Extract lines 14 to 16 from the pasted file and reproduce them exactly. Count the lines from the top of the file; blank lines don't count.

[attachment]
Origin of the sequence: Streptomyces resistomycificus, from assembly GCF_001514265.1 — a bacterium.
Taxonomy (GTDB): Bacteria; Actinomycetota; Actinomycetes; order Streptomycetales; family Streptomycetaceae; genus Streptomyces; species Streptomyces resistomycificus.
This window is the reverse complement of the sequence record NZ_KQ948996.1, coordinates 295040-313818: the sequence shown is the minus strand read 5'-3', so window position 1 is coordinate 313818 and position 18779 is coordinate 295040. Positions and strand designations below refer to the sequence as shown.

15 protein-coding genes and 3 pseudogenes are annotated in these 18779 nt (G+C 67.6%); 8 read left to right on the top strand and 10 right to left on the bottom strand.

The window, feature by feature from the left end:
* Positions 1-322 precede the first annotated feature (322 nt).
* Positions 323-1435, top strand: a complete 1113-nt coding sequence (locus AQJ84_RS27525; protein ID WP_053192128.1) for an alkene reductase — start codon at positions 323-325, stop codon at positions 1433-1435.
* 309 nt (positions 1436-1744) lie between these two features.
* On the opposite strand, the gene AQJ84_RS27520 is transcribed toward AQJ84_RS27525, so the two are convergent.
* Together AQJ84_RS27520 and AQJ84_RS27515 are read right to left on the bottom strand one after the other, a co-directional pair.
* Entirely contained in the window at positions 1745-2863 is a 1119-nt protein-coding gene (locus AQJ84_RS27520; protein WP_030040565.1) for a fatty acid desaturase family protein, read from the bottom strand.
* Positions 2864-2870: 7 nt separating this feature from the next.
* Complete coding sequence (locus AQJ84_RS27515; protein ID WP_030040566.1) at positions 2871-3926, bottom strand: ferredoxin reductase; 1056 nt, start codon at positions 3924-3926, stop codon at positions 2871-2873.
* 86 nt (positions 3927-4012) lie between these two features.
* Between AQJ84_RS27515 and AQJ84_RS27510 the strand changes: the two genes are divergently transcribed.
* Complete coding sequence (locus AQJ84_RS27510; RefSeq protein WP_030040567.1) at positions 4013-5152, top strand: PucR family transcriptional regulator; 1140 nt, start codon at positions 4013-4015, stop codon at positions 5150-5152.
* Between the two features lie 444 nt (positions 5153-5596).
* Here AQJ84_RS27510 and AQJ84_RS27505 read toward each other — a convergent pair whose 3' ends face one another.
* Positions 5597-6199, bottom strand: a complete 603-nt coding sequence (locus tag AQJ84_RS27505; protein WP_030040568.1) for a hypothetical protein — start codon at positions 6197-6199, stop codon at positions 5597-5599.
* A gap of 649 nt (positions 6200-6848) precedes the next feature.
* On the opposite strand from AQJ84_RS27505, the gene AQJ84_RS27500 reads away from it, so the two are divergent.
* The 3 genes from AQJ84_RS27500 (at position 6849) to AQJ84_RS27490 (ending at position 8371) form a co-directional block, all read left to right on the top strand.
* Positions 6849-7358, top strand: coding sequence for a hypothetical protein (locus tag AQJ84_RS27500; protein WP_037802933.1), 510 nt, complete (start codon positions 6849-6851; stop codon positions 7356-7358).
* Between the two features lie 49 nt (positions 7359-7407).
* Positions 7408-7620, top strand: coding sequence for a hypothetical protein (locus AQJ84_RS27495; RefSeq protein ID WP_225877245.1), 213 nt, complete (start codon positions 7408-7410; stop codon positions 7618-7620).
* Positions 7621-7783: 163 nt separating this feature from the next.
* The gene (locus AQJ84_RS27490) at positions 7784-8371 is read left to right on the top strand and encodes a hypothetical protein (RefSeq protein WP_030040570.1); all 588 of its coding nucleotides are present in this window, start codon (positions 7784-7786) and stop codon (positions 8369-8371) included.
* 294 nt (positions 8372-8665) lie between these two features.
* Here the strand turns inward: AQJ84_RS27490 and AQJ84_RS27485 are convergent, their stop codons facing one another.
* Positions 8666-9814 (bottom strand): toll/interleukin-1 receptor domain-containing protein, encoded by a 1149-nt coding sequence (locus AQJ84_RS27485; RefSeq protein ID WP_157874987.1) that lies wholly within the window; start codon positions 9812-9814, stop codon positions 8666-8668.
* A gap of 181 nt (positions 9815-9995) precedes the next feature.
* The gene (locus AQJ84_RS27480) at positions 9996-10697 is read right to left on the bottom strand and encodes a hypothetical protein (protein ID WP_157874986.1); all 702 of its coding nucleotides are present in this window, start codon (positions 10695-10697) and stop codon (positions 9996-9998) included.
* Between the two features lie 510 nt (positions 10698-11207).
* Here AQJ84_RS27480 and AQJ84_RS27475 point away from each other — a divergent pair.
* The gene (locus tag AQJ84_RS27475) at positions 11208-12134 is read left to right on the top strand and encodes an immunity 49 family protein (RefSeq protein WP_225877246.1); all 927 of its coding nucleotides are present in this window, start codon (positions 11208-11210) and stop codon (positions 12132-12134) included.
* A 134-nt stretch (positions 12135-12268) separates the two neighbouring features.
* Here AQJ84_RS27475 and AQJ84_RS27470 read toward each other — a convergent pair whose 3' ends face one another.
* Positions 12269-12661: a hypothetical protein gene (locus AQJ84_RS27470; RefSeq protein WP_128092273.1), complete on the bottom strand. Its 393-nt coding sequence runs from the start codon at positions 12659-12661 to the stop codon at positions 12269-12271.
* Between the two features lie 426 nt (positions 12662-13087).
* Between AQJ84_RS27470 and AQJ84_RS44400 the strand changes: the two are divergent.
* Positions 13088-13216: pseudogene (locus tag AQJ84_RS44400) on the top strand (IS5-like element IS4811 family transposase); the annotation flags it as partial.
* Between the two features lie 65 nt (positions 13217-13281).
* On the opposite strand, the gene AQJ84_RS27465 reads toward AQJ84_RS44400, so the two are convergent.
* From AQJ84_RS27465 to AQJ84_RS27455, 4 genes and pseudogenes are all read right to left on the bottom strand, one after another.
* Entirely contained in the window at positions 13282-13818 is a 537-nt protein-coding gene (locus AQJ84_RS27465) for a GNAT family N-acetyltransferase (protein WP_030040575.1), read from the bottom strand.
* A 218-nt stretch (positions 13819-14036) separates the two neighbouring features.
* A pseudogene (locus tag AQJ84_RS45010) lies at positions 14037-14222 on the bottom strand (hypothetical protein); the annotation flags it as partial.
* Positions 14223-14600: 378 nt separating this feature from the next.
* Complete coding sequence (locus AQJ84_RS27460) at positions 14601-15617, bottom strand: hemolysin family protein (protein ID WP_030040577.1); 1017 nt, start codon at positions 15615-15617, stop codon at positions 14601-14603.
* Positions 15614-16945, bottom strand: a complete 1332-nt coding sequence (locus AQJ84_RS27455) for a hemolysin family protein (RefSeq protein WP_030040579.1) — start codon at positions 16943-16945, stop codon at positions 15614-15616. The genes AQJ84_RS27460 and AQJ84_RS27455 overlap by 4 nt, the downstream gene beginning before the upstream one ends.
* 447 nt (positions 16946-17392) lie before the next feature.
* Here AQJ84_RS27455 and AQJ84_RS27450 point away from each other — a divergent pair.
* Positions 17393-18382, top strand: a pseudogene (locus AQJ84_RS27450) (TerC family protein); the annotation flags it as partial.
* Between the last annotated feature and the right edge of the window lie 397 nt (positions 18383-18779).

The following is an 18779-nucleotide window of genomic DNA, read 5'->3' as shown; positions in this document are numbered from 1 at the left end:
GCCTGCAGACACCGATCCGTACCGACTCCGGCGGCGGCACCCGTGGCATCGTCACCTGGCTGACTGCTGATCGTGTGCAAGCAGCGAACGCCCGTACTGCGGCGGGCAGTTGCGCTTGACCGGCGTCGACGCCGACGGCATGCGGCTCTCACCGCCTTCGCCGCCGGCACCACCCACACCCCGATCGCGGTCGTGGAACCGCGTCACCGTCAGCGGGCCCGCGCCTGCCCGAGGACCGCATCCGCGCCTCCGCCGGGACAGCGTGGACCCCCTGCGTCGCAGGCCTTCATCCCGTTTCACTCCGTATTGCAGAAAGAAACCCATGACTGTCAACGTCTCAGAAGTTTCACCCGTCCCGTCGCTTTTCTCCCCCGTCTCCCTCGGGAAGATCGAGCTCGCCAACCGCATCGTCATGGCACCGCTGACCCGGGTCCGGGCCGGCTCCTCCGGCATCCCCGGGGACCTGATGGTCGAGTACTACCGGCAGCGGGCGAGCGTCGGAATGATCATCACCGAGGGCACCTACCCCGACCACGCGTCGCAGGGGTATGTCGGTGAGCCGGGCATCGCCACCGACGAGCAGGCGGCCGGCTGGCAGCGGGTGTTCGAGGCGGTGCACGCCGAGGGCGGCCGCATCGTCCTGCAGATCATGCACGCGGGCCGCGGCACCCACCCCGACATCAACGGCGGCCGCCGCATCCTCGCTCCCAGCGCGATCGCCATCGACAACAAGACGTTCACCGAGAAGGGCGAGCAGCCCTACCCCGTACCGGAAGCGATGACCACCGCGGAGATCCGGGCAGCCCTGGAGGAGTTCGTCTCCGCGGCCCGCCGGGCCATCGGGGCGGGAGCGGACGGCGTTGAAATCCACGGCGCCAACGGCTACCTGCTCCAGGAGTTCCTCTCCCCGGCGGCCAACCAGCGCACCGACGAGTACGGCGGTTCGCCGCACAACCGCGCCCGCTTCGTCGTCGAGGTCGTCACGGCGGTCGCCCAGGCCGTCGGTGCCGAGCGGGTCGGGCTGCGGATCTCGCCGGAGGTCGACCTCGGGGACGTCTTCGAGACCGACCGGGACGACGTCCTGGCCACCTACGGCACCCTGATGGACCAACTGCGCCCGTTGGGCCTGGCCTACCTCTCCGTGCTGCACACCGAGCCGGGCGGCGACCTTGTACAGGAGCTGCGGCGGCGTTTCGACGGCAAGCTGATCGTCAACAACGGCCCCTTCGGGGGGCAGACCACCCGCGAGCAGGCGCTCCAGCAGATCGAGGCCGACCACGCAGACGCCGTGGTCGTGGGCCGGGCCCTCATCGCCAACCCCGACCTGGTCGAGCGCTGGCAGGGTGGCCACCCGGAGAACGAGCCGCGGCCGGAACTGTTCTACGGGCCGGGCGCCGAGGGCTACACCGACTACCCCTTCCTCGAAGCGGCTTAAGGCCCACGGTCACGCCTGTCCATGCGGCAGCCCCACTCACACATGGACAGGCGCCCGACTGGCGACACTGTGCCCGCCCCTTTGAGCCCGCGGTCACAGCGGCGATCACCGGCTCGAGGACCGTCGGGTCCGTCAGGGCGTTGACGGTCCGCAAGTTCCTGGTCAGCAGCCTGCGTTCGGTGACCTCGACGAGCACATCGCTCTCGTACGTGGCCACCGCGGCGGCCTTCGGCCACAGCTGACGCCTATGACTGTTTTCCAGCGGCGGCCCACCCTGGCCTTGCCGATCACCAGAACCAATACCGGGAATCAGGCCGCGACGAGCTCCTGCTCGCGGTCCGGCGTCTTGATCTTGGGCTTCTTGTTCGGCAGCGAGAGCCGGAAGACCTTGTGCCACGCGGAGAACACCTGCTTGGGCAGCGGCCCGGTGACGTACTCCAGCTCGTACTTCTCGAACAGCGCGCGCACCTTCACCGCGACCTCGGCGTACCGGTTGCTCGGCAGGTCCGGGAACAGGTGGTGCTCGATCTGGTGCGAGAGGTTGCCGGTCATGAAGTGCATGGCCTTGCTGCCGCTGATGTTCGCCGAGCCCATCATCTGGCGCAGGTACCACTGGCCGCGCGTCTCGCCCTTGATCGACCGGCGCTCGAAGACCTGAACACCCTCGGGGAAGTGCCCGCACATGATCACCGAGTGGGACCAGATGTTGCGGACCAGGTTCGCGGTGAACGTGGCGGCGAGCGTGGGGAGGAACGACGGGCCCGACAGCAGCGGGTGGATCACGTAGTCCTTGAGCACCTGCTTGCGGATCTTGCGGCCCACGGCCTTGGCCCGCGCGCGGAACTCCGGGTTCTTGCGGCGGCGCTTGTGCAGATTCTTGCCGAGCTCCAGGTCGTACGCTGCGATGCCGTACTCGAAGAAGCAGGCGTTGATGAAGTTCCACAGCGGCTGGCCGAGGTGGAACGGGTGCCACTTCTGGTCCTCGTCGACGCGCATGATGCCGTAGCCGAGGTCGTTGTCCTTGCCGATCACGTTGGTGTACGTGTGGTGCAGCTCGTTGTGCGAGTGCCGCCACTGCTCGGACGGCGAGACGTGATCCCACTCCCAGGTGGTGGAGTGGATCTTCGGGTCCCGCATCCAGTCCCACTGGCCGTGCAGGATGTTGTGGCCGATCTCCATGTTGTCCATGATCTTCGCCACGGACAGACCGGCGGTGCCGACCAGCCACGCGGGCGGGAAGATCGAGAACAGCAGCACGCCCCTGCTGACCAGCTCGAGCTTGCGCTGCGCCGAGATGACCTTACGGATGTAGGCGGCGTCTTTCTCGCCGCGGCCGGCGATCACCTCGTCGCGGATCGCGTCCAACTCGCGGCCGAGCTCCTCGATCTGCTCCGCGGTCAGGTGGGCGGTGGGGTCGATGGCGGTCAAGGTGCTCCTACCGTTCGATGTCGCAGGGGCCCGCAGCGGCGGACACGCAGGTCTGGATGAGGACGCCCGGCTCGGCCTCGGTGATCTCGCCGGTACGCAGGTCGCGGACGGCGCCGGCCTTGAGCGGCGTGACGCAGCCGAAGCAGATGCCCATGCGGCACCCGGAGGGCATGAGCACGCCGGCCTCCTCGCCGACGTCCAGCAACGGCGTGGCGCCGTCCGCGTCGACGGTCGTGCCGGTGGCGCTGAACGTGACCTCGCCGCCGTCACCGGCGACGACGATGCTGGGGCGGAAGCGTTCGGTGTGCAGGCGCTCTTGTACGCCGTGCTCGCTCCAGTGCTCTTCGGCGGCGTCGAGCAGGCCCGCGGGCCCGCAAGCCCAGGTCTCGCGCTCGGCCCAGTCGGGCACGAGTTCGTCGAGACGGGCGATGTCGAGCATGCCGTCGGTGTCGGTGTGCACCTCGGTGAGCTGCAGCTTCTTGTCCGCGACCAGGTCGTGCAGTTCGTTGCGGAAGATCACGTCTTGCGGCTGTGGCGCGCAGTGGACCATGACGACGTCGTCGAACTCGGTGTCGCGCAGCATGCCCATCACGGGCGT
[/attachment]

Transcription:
* 86 nt (positions 3927-4012) lie between these two features.
* Between AQJ84_RS27515 and AQJ84_RS27510 the strand changes: the two genes are divergently transcribed.
* Complete coding sequence (locus AQJ84_RS27510; RefSeq protein WP_030040567.1) at positions 4013-5152, top strand: PucR family transcriptional regulator; 1140 nt, start codon at positions 4013-4015, stop codon at positions 5150-5152.